// now we can continue to define the Rectangle class

Rectangle.prototype.numSides = 4;

Rectangle.prototype.getArea = function() {

return this.width * this.length;


var Square = function(w) {

this.width = w;

this.length = w;


Square.prototype = Object.create(Rectangle.prototype);

Square.prototype.constructor = Square;

var s = new Square(5);

console.log( s.getArea() ); // 25

This syntax may seem unusual to many but, with a little practice, it will become familiar. The prototype keyword must be used to gain access to the internal property, [[Prototype]], which all objects have. The Object.create() method declares a new object with a specified object for its prototype to inherit from. In this way, classical inheritance can be achieved in JavaScript.


The Object.create() method was introduced in ECMAScript 5.1 in 2011, and it was billed as the new and preferred way to create objects. This was just one of many attempts to integrate inheritance into JavaScript. Thankfully, this method works pretty well.

We saw this structure of inheritance when building the Maybe classes in Chapter 5, Category Theory. Here are the Maybe, None, and Just classes, which inherit from each other just like the preceding example.

var Maybe = function(){};

var None = function(){};

None.prototype = Object.create(Maybe.prototype);

None.prototype.constructor = None;

None.prototype.toString = function(){return 'None';};

var Just = function(x){this.x = x;};

Just.prototype = Object.create(Maybe.prototype);

Just.prototype.constructor = Just;

Just.prototype.toString = function(){return "Just "+this.x;};

This shows that class inheritance in JavaScript can be an enabler of functional programming.

A common mistake is to pass a constructor into Object.create() instead of a prototype object. This problem is compounded by the fact that an error will not be thrown until the subclass tries to use an inherited member function.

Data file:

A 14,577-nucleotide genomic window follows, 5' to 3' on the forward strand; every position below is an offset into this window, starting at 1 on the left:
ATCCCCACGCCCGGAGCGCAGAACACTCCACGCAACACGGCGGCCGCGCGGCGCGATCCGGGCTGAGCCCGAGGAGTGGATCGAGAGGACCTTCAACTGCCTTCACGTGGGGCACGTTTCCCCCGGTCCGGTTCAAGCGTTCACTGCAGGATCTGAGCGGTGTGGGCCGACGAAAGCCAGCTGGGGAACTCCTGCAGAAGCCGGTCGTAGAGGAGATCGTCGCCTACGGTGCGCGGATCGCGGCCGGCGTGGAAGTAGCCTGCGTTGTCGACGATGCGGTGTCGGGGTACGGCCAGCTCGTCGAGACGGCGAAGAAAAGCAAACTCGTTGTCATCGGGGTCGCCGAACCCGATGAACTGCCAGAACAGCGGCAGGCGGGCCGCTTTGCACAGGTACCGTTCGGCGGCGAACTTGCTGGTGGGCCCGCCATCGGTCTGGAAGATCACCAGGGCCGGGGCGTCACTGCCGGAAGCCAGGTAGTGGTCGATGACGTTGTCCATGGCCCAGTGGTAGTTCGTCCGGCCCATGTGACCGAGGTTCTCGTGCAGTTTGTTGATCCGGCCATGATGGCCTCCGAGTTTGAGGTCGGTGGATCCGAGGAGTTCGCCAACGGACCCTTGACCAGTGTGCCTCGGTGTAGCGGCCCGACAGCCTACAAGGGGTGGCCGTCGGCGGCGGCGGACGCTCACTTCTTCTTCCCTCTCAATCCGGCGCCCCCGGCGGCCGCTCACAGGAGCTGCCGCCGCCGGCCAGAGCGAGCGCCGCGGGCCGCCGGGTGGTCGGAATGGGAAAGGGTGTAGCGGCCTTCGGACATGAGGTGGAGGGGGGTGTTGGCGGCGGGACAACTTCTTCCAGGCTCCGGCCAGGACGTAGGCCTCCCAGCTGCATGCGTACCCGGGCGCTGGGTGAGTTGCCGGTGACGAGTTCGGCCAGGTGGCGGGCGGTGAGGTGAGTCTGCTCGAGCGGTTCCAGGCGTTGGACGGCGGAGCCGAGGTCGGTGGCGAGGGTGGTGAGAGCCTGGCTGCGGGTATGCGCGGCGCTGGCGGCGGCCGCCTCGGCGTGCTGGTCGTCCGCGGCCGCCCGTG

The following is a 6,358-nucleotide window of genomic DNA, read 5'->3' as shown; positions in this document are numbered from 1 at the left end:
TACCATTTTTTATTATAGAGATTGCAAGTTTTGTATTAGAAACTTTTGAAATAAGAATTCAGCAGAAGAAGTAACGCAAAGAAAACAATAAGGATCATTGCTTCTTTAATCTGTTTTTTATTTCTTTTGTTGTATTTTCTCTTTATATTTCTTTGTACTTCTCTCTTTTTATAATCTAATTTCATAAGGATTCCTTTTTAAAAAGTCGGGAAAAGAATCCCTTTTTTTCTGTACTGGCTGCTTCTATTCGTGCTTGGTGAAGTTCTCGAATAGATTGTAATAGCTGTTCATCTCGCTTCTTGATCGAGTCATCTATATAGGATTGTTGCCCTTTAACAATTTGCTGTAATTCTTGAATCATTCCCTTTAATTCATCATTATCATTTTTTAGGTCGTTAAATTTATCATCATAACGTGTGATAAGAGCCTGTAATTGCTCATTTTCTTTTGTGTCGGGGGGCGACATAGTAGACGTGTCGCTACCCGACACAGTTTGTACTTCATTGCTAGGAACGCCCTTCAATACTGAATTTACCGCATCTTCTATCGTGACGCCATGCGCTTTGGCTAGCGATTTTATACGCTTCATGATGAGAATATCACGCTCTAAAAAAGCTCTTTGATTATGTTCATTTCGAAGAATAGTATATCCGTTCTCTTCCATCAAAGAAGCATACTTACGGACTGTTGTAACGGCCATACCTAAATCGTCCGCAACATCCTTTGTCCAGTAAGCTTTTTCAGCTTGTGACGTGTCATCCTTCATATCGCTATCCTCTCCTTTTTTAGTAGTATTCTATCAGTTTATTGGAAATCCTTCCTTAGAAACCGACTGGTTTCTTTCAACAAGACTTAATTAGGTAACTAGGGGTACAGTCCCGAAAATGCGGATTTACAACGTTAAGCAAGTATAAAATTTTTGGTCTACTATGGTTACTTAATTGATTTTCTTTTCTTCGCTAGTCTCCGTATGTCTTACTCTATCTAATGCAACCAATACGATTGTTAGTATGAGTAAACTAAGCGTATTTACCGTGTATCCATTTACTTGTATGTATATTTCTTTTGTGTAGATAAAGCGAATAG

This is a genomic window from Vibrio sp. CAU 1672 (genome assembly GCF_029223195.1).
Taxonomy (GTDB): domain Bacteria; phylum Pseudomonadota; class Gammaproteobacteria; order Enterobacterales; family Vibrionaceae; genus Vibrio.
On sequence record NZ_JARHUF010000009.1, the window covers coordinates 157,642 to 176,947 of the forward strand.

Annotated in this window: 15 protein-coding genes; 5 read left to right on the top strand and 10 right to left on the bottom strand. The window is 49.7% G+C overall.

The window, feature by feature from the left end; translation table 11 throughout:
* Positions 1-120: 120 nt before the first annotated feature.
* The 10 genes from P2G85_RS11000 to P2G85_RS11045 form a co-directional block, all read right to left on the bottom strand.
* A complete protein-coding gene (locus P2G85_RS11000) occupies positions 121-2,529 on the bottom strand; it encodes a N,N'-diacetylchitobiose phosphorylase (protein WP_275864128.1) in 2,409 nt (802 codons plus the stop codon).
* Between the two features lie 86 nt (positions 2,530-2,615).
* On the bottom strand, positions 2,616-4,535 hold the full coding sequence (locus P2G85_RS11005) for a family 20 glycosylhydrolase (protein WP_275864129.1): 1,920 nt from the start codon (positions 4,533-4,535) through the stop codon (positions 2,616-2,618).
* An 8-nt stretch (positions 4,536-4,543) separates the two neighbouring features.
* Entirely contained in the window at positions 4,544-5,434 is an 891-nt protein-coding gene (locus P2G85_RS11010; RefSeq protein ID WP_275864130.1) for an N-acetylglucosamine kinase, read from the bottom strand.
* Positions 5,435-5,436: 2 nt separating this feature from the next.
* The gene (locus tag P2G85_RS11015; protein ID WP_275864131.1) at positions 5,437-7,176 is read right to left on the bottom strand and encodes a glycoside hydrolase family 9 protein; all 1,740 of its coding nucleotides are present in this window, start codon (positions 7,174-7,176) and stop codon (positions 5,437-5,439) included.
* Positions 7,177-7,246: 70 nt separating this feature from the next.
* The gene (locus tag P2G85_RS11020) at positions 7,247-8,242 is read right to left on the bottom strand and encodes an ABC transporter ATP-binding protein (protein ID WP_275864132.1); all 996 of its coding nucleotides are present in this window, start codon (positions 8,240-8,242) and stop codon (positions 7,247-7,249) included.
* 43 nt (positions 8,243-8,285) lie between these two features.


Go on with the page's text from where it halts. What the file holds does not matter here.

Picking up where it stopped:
Foo.prototype = Object.create(Parent.prototype); // correct

Bar.prototype = Object.create(Parent); // incorrect

Bar.inheritedMethod(); // Error: function is undefined

The function won't be found if the inheritedMethod() method has been attached to the Foo.prototype class. If the inheritedMethod() method is attached directly to the instance with this.inheritedMethod = function(){...} in the Bar constructor, then this use of Parent as an argument ofObject.create()could be correct.

Mixing functional and object-oriented programming in JavaScript

Object-oriented programming has been the dominant programming paradigm for several decades. It is taught in Computer Science 101 classes around the world, while functional programming is not. It is what software architects use to design applications, while functional programming is not. And it makes sense too: OOP makes it easy to conceptualize abstract ideas. It makes it easier to write code.

So, unless you can convince your boss that the application needs to be all functional, we're going to be using functional programming in an object-oriented world. This section will explore ways to do this.

Functional inheritance

Perhaps the most accessible way to apply functional programming to JavaScript applications is to use a mostly functional style within OOP principles, such as inheritance.

To explore how this might work, let's build a simple application that calculates the price of a product. First, we'll need some product classes:

var Shirt = function(size) {

this.size = size;


var TShirt = function(size) {